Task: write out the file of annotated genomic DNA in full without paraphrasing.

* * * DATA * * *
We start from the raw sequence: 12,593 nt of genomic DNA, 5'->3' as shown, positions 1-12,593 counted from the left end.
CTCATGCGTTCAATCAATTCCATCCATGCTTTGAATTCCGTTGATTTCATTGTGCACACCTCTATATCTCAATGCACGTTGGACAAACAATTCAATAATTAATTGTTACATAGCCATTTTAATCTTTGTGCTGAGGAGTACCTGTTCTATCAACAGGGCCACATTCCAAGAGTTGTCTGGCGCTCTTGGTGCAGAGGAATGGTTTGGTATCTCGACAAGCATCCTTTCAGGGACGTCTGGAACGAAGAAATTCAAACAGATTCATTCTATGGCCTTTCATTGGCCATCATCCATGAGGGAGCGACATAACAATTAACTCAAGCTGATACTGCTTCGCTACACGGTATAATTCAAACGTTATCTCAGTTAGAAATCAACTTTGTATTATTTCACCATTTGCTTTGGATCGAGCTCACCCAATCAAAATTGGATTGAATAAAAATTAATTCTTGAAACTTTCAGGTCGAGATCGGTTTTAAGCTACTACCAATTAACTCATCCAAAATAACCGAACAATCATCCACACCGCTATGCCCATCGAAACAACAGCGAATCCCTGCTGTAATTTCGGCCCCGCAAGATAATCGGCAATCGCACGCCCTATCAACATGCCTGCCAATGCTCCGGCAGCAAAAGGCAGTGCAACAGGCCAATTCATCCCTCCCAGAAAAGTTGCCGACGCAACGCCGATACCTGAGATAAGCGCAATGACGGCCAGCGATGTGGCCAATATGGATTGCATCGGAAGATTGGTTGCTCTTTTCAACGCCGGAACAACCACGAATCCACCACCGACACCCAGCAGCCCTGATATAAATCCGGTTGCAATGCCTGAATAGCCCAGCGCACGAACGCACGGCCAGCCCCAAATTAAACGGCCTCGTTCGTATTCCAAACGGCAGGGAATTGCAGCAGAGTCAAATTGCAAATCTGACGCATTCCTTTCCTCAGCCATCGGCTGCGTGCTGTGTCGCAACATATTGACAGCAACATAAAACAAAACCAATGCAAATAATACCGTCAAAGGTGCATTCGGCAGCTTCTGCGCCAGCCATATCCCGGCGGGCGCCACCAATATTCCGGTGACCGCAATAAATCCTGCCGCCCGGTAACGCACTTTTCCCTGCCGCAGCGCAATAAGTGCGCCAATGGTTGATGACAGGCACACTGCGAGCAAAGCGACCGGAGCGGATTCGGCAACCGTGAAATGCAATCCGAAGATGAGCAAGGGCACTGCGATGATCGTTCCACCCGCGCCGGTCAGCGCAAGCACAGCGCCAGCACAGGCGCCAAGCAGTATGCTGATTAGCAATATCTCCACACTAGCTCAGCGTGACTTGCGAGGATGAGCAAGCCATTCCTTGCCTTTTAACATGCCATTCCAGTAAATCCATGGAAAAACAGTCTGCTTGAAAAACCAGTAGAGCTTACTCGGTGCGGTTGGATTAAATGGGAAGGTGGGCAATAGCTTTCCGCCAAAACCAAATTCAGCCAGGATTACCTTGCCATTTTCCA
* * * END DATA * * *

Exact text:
We start from the raw sequence: 12,593 nt of genomic DNA, 5'->3' as shown, positions 1-12,593 counted from the left end.
CTCATGCGTTCAATCAATTCCATCCATGCTTTGAATTCCGTTGATTTCATTGTGCACACCTCTATATCTCAATGCACGTTGGACAAACAATTCAATAATTAATTGTTACATAGCCATTTTAATCTTTGTGCTGAGGAGTACCTGTTCTATCAACAGGGCCACATTCCAAGAGTTGTCTGGCGCTCTTGGTGCAGAGGAATGGTTTGGTATCTCGACAAGCATCCTTTCAGGGACGTCTGGAACGAAGAAATTCAAACAGATTCATTCTATGGCCTTTCATTGGCCATCATCCATGAGGGAGCGACATAACAATTAACTCAAGCTGATACTGCTTCGCTACACGGTATAATTCAAACGTTATCTCAGTTAGAAATCAACTTTGTATTATTTCACCATTTGCTTTGGATCGAGCTCACCCAATCAAAATTGGATTGAATAAAAATTAATTCTTGAAACTTTCAGGTCGAGATCGGTTTTAAGCTACTACCAATTAACTCATCCAAAATAACCGAACAATCATCCACACCGCTATGCCCATCGAAACAACAGCGAATCCCTGCTGTAATTTCGGCCCCGCAAGATAATCGGCAATCGCACGCCCTATCAACATGCCTGCCAATGCTCCGGCAGCAAAAGGCAGTGCAACAGGCCAATTCATCCCTCCCAGAAAAGTTGCCGACGCAACGCCGATACCTGAGATAAGCGCAATGACGGCCAGCGATGTGGCCAATATGGATTGCATCGGAAGATTGGTTGCTCTTTTCAACGCCGGAACAACCACGAATCCACCACCGACACCCAGCAGCCCTGATATAAATCCGGTTGCAATGCCTGAATAGCCCAGCGCACGAACGCACGGCCAGCCCCAAATTAAACGGCCTCGTTCGTATTCCAAACGGCAGGGAATTGCAGCAGAGTCAAATTGCAAATCTGACGCATTCCTTTCCTCAGCCATCGGCTGCGTGCTGTGTCGCAACATATTGACAGCAACATAAAACAAAACCAATGCAAATAATACCGTCAAAGGTGCATTCGGCAGCTTCTGCGCCAGCCATATCCCGGCGGGCGCCACCAATATTCCGGTGACCGCAATAAATCCTGCCGCCCGGTAACGCACTTTTCCCTGCCGCAGCGCAATAAGTGCGCCAATGGTTGATGACAGGCACACTGCGAGCAAAGCGACCGGAGCGGATTCGGCAACCGTGAAATGCAATCCGAAGATGAGCAAGGGCACTGCGATGATCGTTCCACCCGCGCCGGTCAGCGCAAGCACAGCGCCAGCACAGGCGCCAAGCAGTATGCTGATTAGCAATATCTCCACACTAGCTCAGCGTGACTTGCGAGGATGAGCAAGCCATTCCTTGCCTTTTAACATGCCATTCCAGTAAATCCATGGAAAAACAGTCTGCTTGAAAAACCAGTAGAGCTTACTCGGTGCGGTTGGATTAAATGGGAAGGTGGGCAATAGCTTTCCGCCAAAACCAAATTCAGCCAGGATTACCTTGCCATTTTCCA